Posts Tagged ‘multiprocessing’

Multiprocessor (core) software (think Stata/MP) and percent parallelization

When most people first think about software designed to run on multiple cores such as Stata/MP, they think to themselves, two cores, twice as fast; four cores, four times as fast. They appreciate that reality will somehow intrude so that two cores won’t really be twice as fast as one, but they imagine the intrusion is something like friction and nothing that an intelligently placed drop of oil can’t improve.

In fact, something inherent intrudes. In any process to accomplish something—even physical processes—some parts may be able to to be performed in parallel, but there are invariably parts that just have to be performed one after the other. Anyone who cooks knows that you sometimes add some ingredients, cook a bit, and then add others, and cook some more. So it is, too, with calculating xt = f(xt-1) for t=1 to 100 and t0=1. Depending on the form of f(), sometimes there’s no alternative to calculating x1 = f(x0), then calculating x2 = f(x1), and so on. Read more…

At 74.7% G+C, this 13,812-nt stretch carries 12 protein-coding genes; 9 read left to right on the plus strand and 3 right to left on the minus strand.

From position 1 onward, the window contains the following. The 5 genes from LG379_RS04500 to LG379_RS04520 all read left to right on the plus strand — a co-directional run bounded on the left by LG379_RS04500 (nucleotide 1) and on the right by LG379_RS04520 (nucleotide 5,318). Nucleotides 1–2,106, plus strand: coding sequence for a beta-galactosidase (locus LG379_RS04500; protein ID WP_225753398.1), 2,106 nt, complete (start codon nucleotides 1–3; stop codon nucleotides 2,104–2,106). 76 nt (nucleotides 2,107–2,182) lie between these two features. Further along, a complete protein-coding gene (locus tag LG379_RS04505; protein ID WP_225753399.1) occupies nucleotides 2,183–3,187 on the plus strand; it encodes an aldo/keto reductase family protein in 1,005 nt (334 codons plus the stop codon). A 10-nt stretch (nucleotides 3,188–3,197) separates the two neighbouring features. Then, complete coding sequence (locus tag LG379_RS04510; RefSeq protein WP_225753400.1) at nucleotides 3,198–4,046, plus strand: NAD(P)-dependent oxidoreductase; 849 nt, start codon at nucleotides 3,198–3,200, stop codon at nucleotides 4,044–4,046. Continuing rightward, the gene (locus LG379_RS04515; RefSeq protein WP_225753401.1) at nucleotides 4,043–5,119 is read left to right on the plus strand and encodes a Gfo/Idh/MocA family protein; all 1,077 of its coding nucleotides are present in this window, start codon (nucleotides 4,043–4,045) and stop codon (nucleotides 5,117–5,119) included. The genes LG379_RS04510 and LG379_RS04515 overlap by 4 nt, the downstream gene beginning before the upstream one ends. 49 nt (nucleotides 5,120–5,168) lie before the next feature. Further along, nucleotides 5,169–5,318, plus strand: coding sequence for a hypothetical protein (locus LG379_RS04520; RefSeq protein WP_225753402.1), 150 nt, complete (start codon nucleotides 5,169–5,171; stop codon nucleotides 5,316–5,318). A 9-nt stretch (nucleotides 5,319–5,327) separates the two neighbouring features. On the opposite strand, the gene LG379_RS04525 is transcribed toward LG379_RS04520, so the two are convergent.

Stata/MP — having fun with millions

I was reviewing some timings from the Stata/MP Performance Report this morning. (For those who don’t know, Stata/MP is the version of Stata that has been programmed to take advantage of multiprocessor and multicore computers. It is functionally equivalent to the largest version of Stata, Stata/SE, and it is faster on multicore computers.)

What was unusual this morning is that I was running Stata/MP interactively. We usually run MP for large batch jobs that run thousands of timings on large datasets — either to tune performance or to produce reports like the Performance Report. That is the type of work Stata/MP was designed for — big jobs on big datasets. Read more…